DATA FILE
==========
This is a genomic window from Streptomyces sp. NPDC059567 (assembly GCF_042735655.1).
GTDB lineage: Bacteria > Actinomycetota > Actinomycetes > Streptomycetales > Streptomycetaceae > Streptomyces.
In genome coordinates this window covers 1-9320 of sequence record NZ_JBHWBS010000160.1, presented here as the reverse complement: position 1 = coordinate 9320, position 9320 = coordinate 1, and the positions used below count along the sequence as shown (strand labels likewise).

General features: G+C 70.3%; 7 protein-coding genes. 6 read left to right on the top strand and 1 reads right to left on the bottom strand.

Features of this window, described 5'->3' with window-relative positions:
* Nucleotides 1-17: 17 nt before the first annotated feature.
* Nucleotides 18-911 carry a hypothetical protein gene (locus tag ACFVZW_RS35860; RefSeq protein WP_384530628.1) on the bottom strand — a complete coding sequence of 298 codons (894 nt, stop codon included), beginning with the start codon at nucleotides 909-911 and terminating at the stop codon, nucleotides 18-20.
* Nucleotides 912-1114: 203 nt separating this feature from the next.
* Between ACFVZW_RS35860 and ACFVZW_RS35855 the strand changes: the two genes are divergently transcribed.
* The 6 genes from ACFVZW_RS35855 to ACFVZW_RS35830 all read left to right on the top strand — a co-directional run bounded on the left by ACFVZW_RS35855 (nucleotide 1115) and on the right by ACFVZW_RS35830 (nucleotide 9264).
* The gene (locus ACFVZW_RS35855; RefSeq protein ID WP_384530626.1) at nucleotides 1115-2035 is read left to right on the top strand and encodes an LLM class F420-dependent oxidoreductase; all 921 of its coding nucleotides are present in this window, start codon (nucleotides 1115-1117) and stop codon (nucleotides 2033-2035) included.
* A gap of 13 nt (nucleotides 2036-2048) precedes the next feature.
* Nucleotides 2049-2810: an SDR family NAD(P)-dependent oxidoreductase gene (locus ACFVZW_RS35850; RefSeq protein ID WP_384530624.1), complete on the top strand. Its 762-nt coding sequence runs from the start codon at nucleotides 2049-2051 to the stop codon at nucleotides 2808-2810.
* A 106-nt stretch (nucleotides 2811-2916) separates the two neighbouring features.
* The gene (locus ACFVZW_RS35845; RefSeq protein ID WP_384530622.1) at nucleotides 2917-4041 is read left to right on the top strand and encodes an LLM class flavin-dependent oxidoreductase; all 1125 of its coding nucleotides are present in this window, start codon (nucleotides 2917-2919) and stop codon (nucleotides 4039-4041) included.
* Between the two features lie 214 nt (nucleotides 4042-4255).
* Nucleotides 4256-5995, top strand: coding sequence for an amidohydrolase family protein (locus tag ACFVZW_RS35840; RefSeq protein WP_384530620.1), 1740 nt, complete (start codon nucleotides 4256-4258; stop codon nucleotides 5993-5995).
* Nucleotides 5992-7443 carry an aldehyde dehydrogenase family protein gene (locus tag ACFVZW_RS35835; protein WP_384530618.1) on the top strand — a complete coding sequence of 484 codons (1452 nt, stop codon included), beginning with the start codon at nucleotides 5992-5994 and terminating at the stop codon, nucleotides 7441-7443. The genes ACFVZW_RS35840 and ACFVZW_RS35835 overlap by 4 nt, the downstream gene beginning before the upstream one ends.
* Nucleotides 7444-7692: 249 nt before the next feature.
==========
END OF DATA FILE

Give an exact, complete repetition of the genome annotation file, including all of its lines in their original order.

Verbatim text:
This is a genomic window from Streptomyces sp. NPDC059567 (assembly GCF_042735655.1).
GTDB lineage: Bacteria > Actinomycetota > Actinomycetes > Streptomycetales > Streptomycetaceae > Streptomyces.
In genome coordinates this window covers 1-9320 of sequence record NZ_JBHWBS010000160.1, presented here as the reverse complement: position 1 = coordinate 9320, position 9320 = coordinate 1, and the positions used below count along the sequence as shown (strand labels likewise).

General features: G+C 70.3%; 7 protein-coding genes. 6 read left to right on the top strand and 1 reads right to left on the bottom strand.

Features of this window, described 5'->3' with window-relative positions:
* Nucleotides 1-17: 17 nt before the first annotated feature.
* Nucleotides 18-911 carry a hypothetical protein gene (locus tag ACFVZW_RS35860; RefSeq protein WP_384530628.1) on the bottom strand — a complete coding sequence of 298 codons (894 nt, stop codon included), beginning with the start codon at nucleotides 909-911 and terminating at the stop codon, nucleotides 18-20.
* Nucleotides 912-1114: 203 nt separating this feature from the next.
* Between ACFVZW_RS35860 and ACFVZW_RS35855 the strand changes: the two genes are divergently transcribed.
* The 6 genes from ACFVZW_RS35855 to ACFVZW_RS35830 all read left to right on the top strand — a co-directional run bounded on the left by ACFVZW_RS35855 (nucleotide 1115) and on the right by ACFVZW_RS35830 (nucleotide 9264).
* The gene (locus ACFVZW_RS35855; RefSeq protein ID WP_384530626.1) at nucleotides 1115-2035 is read left to right on the top strand and encodes an LLM class F420-dependent oxidoreductase; all 921 of its coding nucleotides are present in this window, start codon (nucleotides 1115-1117) and stop codon (nucleotides 2033-2035) included.
* A gap of 13 nt (nucleotides 2036-2048) precedes the next feature.
* Nucleotides 2049-2810: an SDR family NAD(P)-dependent oxidoreductase gene (locus ACFVZW_RS35850; RefSeq protein ID WP_384530624.1), complete on the top strand. Its 762-nt coding sequence runs from the start codon at nucleotides 2049-2051 to the stop codon at nucleotides 2808-2810.
* A 106-nt stretch (nucleotides 2811-2916) separates the two neighbouring features.
* The gene (locus ACFVZW_RS35845; RefSeq protein ID WP_384530622.1) at nucleotides 2917-4041 is read left to right on the top strand and encodes an LLM class flavin-dependent oxidoreductase; all 1125 of its coding nucleotides are present in this window, start codon (nucleotides 2917-2919) and stop codon (nucleotides 4039-4041) included.
* Between the two features lie 214 nt (nucleotides 4042-4255).
* Nucleotides 4256-5995, top strand: coding sequence for an amidohydrolase family protein (locus tag ACFVZW_RS35840; RefSeq protein WP_384530620.1), 1740 nt, complete (start codon nucleotides 4256-4258; stop codon nucleotides 5993-5995).
* Nucleotides 5992-7443 carry an aldehyde dehydrogenase family protein gene (locus tag ACFVZW_RS35835; protein WP_384530618.1) on the top strand — a complete coding sequence of 484 codons (1452 nt, stop codon included), beginning with the start codon at nucleotides 5992-5994 and terminating at the stop codon, nucleotides 7441-7443. The genes ACFVZW_RS35840 and ACFVZW_RS35835 overlap by 4 nt, the downstream gene beginning before the upstream one ends.
* Nucleotides 7444-7692: 249 nt before the next feature.